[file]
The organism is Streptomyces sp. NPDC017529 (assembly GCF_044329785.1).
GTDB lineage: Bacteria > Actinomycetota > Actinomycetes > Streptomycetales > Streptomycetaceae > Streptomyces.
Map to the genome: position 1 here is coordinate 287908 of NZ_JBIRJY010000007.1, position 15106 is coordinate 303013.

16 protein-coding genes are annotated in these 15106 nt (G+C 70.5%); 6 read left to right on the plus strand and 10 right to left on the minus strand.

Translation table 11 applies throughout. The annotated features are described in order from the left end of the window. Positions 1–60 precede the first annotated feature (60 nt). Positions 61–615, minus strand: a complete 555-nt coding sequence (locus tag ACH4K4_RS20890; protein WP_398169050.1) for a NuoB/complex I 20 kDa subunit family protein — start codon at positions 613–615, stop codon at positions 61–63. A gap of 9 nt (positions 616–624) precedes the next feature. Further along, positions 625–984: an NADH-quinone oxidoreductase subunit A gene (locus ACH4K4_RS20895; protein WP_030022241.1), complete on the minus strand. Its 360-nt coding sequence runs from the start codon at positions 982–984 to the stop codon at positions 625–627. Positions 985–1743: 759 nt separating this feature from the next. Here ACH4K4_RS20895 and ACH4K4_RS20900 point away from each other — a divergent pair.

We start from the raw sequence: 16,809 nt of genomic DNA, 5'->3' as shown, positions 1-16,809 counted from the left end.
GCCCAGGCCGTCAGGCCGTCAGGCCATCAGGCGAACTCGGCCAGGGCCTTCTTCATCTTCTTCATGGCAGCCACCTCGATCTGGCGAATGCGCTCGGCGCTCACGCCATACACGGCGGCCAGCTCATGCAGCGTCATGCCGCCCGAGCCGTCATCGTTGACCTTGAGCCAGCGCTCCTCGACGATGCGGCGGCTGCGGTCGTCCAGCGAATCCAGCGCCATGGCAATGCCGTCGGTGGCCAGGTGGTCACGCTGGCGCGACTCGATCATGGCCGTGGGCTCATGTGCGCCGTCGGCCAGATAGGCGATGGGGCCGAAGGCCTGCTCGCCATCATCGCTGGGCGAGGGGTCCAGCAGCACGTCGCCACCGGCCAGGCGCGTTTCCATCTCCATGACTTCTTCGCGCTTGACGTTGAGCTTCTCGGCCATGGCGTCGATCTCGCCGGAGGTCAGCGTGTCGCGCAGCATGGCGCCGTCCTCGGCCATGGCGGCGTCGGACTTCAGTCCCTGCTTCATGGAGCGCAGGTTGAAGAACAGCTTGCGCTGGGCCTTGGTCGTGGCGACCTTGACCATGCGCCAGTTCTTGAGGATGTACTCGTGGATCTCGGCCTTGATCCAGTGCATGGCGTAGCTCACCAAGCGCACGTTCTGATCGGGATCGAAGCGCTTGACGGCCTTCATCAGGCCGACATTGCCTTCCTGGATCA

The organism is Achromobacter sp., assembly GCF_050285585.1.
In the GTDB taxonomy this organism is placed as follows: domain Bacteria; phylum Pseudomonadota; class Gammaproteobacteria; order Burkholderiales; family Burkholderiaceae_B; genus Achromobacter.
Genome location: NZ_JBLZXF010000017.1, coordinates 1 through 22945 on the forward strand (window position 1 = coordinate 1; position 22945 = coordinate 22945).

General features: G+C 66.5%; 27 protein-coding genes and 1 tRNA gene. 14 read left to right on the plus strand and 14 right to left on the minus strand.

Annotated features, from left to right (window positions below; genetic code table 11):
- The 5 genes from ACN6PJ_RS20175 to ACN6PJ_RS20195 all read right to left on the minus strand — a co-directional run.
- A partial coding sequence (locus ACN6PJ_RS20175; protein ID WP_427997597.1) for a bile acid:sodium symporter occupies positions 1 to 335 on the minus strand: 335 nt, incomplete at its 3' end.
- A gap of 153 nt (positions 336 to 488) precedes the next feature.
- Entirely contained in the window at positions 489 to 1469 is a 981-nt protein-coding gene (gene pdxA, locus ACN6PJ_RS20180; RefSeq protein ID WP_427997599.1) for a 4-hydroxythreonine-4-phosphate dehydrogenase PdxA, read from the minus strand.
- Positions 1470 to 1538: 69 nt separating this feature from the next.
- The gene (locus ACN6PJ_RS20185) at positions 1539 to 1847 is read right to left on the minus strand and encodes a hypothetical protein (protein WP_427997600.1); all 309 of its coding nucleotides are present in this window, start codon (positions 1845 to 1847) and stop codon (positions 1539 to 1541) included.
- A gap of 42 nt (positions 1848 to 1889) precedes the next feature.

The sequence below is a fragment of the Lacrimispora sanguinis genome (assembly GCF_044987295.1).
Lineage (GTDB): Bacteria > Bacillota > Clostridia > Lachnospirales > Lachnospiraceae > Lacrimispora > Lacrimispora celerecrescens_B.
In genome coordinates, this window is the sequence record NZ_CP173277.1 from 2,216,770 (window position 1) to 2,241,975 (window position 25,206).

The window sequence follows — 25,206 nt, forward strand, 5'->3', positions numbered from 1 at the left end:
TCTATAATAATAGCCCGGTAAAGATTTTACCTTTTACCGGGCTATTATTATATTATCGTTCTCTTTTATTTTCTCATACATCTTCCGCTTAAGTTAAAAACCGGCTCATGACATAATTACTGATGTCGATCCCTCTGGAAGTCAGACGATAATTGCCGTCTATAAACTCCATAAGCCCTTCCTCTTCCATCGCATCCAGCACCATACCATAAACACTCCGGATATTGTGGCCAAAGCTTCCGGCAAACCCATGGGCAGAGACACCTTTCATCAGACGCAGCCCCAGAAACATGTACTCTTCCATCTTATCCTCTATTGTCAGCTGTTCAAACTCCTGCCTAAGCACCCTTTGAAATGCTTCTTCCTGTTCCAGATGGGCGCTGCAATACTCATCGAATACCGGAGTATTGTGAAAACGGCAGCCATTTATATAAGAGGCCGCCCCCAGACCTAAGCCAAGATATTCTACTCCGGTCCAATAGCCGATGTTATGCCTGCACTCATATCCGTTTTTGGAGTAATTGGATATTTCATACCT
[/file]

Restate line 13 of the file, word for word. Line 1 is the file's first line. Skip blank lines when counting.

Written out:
- The 5 genes from ACN6PJ_RS20175 to ACN6PJ_RS20195 all read right to left on the minus strand — a co-directional run.